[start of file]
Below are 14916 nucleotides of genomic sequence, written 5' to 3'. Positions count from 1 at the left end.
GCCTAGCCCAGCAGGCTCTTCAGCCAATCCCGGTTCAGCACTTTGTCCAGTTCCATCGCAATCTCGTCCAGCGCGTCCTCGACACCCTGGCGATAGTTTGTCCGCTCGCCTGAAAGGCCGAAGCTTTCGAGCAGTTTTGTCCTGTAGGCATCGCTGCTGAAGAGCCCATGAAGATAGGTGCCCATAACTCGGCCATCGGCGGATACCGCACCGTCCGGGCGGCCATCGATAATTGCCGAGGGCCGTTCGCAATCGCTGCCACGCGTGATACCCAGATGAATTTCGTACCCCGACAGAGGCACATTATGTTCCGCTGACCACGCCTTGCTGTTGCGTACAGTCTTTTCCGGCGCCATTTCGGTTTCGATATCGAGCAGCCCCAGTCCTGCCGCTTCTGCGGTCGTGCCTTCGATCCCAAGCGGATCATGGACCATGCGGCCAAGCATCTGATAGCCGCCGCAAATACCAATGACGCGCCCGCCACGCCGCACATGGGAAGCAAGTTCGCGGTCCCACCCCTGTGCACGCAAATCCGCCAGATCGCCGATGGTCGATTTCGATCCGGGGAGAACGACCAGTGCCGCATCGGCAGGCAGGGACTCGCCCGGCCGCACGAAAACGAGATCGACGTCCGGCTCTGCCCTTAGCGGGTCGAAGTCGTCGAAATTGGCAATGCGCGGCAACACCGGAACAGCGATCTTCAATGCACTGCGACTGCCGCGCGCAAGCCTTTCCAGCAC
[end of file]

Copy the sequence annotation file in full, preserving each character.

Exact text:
Below are 14916 nucleotides of genomic sequence, written 5' to 3'. Positions count from 1 at the left end.
GCCTAGCCCAGCAGGCTCTTCAGCCAATCCCGGTTCAGCACTTTGTCCAGTTCCATCGCAATCTCGTCCAGCGCGTCCTCGACACCCTGGCGATAGTTTGTCCGCTCGCCTGAAAGGCCGAAGCTTTCGAGCAGTTTTGTCCTGTAGGCATCGCTGCTGAAGAGCCCATGAAGATAGGTGCCCATAACTCGGCCATCGGCGGATACCGCACCGTCCGGGCGGCCATCGATAATTGCCGAGGGCCGTTCGCAATCGCTGCCACGCGTGATACCCAGATGAATTTCGTACCCCGACAGAGGCACATTATGTTCCGCTGACCACGCCTTGCTGTTGCGTACAGTCTTTTCCGGCGCCATTTCGGTTTCGATATCGAGCAGCCCCAGTCCTGCCGCTTCTGCGGTCGTGCCTTCGATCCCAAGCGGATCATGGACCATGCGGCCAAGCATCTGATAGCCGCCGCAAATACCAATGACGCGCCCGCCACGCCGCACATGGGAAGCAAGTTCGCGGTCCCACCCCTGTGCACGCAAATCCGCCAGATCGCCGATGGTCGATTTCGATCCGGGGAGAACGACCAGTGCCGCATCGGCAGGCAGGGACTCGCCCGGCCGCACGAAAACGAGATCGACGTCCGGCTCTGCCCTTAGCGGGTCGAAGTCGTCGAAATTGGCAATGCGCGGCAACACCGGAACAGCGATCTTCAATGCACTGCGACTGCCGCGCGCAAGCCTTTCCAGCAC